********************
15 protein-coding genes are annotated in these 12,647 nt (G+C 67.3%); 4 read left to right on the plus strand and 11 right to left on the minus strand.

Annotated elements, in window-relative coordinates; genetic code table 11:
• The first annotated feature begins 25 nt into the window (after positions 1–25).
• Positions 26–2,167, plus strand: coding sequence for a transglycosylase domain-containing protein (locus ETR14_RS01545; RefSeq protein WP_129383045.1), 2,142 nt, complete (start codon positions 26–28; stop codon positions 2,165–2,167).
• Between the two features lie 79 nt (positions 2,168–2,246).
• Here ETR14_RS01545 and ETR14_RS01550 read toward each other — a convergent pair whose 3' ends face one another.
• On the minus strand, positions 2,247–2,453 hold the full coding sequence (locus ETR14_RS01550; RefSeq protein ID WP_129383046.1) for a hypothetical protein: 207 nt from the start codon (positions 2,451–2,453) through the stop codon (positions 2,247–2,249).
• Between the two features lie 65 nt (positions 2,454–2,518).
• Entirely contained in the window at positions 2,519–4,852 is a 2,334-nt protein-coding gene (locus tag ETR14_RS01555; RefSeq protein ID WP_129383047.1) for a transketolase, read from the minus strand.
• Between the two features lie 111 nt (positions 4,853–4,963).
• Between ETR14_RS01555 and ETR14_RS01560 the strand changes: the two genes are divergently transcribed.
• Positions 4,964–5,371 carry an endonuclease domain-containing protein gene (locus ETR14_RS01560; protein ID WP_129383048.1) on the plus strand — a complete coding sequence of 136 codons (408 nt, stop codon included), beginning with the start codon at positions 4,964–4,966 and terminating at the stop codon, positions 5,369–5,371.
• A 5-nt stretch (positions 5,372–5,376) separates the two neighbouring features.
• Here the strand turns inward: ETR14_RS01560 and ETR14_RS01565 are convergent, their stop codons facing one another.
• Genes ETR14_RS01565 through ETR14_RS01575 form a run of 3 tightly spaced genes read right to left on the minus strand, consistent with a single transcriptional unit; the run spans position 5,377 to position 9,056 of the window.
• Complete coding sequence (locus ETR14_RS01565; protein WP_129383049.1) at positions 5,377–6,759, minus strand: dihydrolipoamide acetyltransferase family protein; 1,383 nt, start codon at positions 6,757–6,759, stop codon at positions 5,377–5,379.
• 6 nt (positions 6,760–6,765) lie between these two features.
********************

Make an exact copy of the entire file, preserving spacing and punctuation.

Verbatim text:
15 protein-coding genes are annotated in these 12,647 nt (G+C 67.3%); 4 read left to right on the plus strand and 11 right to left on the minus strand.

Annotated elements, in window-relative coordinates; genetic code table 11:
• The first annotated feature begins 25 nt into the window (after positions 1–25).
• Positions 26–2,167, plus strand: coding sequence for a transglycosylase domain-containing protein (locus ETR14_RS01545; RefSeq protein WP_129383045.1), 2,142 nt, complete (start codon positions 26–28; stop codon positions 2,165–2,167).
• Between the two features lie 79 nt (positions 2,168–2,246).
• Here ETR14_RS01545 and ETR14_RS01550 read toward each other — a convergent pair whose 3' ends face one another.
• On the minus strand, positions 2,247–2,453 hold the full coding sequence (locus ETR14_RS01550; RefSeq protein ID WP_129383046.1) for a hypothetical protein: 207 nt from the start codon (positions 2,451–2,453) through the stop codon (positions 2,247–2,249).
• Between the two features lie 65 nt (positions 2,454–2,518).
• Entirely contained in the window at positions 2,519–4,852 is a 2,334-nt protein-coding gene (locus tag ETR14_RS01555; RefSeq protein ID WP_129383047.1) for a transketolase, read from the minus strand.
• Between the two features lie 111 nt (positions 4,853–4,963).
• Between ETR14_RS01555 and ETR14_RS01560 the strand changes: the two genes are divergently transcribed.
• Positions 4,964–5,371 carry an endonuclease domain-containing protein gene (locus ETR14_RS01560; protein ID WP_129383048.1) on the plus strand — a complete coding sequence of 136 codons (408 nt, stop codon included), beginning with the start codon at positions 4,964–4,966 and terminating at the stop codon, positions 5,369–5,371.
• A 5-nt stretch (positions 5,372–5,376) separates the two neighbouring features.
• Here the strand turns inward: ETR14_RS01560 and ETR14_RS01565 are convergent, their stop codons facing one another.
• Genes ETR14_RS01565 through ETR14_RS01575 form a run of 3 tightly spaced genes read right to left on the minus strand, consistent with a single transcriptional unit; the run spans position 5,377 to position 9,056 of the window.
• Complete coding sequence (locus ETR14_RS01565; protein WP_129383049.1) at positions 5,377–6,759, minus strand: dihydrolipoamide acetyltransferase family protein; 1,383 nt, start codon at positions 6,757–6,759, stop codon at positions 5,377–5,379.
• 6 nt (positions 6,760–6,765) lie between these two features.